The last time I visited Lekki Market, the market most convenient to our home, I had a bit of a disturbing experience. Since I frequent this market weekly, I mentally prepared myself for aggressive stall vendors vying for my business and the mob of boys hoping to carry my purchases, for a small dash of course. Not seeing my usual helper, Sunday, another eager boy quickly took his place and we headed toward the produce section. Cilantro, limes, and bell peppers... my list was short and specific.

Lagosian markets conveniently are organized by sections (plastics, produce, nonperishables, tchotchkes) making it easy for
oyibos like me to navigate. However, once you enter a particular section all rules are off. One vendor might sell tomatoes, bell peppers, and yams; another may sell yams, pineapples, and plantains. Because of this inconsistency, and the fact that fellow vendors are also hoping for your business, each will coerce you toward their own stall whether you need their products or not.

But coercion is an understatement as my friend Eko sees it. "Marketing is war. They do not want a relationship with their customers, just their money." And he couldn't be more right. On this particular day, I had just entered the row of stalls and eyed a vendor selling herbs. Before I could enter, a large woman in traditional clothing and gele gripped my hand tightly and led me toward another row of stalls. Having my bearings, I planted my feet and said "No, do not touch me," which did little to loosen her grip. I looked over my shoulder hoping to find refuge in the stall behind me -- after all, it is basic vendor etiquette to leave the customer alone once they've entered a neighboring stall -- when another woman, seeing me eye her produce, grabbed my other hand and started pulling. So there I was in the middle of Lekki Market standing with my arms spreadeagle as these women fought over me and my potential naira.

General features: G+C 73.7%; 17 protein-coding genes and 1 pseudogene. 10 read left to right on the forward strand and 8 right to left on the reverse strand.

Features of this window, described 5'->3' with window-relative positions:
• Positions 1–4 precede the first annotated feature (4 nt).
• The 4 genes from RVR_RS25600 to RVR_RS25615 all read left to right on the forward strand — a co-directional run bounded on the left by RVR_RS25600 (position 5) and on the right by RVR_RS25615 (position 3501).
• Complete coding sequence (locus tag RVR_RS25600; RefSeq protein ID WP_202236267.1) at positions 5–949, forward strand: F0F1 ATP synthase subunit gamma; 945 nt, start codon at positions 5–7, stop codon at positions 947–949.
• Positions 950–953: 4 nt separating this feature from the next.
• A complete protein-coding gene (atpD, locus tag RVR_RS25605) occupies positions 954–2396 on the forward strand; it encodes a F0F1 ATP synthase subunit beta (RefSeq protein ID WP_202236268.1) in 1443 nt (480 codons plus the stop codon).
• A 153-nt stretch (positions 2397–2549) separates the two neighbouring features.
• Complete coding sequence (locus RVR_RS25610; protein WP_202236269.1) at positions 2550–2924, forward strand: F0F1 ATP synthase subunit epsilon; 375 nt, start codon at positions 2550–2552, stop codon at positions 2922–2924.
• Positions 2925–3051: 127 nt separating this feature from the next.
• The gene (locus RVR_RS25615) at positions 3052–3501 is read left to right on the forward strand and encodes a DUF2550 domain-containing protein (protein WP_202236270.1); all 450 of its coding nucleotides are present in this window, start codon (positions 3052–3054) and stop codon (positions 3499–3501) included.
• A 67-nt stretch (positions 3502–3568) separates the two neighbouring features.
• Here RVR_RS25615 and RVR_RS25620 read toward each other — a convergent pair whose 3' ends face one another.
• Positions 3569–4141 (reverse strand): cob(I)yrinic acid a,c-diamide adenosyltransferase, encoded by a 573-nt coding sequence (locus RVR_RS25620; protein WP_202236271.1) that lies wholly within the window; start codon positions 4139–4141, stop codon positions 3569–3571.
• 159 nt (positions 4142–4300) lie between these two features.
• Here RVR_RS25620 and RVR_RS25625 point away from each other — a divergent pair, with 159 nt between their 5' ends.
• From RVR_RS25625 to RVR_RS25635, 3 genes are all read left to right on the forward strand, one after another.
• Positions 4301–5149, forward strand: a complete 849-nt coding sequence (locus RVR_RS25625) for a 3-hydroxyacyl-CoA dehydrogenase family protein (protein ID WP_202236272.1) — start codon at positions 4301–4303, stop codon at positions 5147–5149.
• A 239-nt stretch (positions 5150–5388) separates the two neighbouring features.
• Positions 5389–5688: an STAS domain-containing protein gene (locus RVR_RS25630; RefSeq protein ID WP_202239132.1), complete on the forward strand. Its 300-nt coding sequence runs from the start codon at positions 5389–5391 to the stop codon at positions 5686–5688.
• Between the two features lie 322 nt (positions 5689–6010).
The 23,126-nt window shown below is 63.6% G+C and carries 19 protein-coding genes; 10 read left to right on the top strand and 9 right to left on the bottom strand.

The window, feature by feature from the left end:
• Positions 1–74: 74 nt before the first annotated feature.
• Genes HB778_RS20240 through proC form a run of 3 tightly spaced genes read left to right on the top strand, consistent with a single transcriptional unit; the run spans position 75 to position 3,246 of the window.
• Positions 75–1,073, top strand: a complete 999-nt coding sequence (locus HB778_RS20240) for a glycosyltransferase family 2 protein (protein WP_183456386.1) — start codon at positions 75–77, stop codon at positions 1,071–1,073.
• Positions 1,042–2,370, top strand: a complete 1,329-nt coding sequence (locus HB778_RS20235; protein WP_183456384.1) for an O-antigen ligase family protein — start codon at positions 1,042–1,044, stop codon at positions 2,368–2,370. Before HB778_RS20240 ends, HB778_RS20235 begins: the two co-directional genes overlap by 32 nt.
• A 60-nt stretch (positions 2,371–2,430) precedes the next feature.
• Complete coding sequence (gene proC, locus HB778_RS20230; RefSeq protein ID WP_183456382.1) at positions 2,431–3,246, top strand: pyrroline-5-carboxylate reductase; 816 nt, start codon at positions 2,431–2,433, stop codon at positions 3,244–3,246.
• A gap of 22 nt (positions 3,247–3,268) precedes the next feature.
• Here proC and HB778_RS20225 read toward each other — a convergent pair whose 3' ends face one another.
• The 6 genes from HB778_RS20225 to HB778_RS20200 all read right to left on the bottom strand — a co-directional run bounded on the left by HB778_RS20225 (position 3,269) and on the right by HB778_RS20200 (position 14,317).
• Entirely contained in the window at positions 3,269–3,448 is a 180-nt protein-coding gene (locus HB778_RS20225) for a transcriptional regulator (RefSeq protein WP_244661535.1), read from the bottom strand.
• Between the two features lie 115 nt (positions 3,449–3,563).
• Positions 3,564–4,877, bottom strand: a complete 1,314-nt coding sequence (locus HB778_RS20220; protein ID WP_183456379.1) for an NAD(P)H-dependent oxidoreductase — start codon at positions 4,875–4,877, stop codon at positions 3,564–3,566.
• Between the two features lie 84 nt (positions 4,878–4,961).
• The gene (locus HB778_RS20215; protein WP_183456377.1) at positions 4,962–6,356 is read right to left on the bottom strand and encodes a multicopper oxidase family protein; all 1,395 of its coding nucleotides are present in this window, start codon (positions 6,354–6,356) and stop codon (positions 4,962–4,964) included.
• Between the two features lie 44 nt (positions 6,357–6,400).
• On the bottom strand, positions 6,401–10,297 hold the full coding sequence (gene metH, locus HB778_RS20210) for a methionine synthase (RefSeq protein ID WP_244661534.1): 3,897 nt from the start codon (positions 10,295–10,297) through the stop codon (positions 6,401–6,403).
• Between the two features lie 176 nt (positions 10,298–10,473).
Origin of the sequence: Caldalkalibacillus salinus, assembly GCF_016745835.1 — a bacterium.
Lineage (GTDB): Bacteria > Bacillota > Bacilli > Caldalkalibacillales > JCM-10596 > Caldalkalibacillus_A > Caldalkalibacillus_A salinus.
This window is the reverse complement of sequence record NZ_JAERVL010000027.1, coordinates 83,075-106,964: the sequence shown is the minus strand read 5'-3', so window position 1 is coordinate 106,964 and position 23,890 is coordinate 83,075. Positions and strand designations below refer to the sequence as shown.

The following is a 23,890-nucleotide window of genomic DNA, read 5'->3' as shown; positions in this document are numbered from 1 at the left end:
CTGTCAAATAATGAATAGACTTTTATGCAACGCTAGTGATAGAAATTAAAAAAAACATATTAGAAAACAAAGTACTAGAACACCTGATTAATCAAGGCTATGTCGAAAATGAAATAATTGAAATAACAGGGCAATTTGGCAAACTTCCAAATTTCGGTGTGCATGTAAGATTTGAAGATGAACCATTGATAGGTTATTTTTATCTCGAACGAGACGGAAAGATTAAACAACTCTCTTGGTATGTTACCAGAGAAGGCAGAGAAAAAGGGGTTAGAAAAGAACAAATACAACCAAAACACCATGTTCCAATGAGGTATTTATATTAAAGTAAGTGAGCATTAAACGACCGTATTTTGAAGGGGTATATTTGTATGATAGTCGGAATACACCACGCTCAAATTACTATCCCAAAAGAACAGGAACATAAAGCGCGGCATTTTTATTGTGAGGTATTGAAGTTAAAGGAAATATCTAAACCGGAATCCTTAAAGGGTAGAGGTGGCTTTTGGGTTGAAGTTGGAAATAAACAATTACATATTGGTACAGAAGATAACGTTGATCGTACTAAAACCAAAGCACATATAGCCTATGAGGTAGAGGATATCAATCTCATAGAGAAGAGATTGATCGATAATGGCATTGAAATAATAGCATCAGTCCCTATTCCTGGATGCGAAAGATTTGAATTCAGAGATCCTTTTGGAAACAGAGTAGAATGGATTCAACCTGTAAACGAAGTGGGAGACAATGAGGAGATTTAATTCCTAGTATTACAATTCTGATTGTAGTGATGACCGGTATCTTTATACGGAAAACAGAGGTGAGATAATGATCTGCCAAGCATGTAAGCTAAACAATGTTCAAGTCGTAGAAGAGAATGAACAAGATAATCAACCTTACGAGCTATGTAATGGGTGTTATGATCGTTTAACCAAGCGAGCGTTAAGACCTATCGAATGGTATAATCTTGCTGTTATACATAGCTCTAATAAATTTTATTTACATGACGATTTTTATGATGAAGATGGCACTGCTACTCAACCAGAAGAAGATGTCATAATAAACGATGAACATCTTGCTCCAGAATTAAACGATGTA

Eko sees Lekki Market as the central war zone for marketing. "Their eyes are too big there," he notes of the Lekki Market vendors whose customer base is almost entirely oyibo. They refuse to price fairly hoping for unusually big profits, and will go to great lengths to get them as I found out first hand. So if you ever find yourself visiting Lagos, don't worry too much about the police on the street with AK47s...but Lekki Market, that's another story.

01 December 2008

The English Tug of War

In Yoruba class last week, our instructor Tayo posed a question to us: What challenges have you faced with friends and colleagues who are Nigerian? Inevitably, the topic of English pronunciation came up. On a daily basis, we find ourselves unable to understand our own language in basic conversation. Whether it is pronunciation (which part of the word is emphasized) or cadence (which part of the sentence is emphasized), this unlikely barrier causes miscommunication and lack of understanding in even the simplest of situations.

As our class discussed the challenges of this Nigerian-American English tug of war, Tayo relayed to us an interesting story. During his grade school years, often teachers from Western or European countries would come in to teach various subjects. Armed with their expert approaches to pedagogy, and of course their various English accents, these teachers were responsible for what the students learned...and Tayo did not understand a word of it. Their accents were so different from his that he desperately copied everything the teacher wrote on the board just to stay afloat.

Tayo's experience is not an isolated case, as most current and former university students can attest to; however, his experience is different in one key way - it was his responsibility to understand his "Western" teacher, not the teacher's responsibility to acclimate accentually for the Nigerian students.

It occurred to me how often American university students shed their own responsibility to understand when placed in similar situations. We blame unintelligible accents for bad grades, or complain we must learn an accent in addition to the course material. Somehow the sole expectation for acclimation is placed on the non-American speaker.

After class, I shared these somewhat troublesome thoughts with Tayo. "Thanks be to God," was his response. "We come from different races, from different backgrounds, from different countries, and yet it is still you and me." He pointed to me, the whites of his eyes speckled with traces of red sleeplessness, but he continued with intensity. "We must communicate to understand each other, and that is our God-given gift." And with this ability comes responsibility - to communicate, to understand, and to meet one another halfway.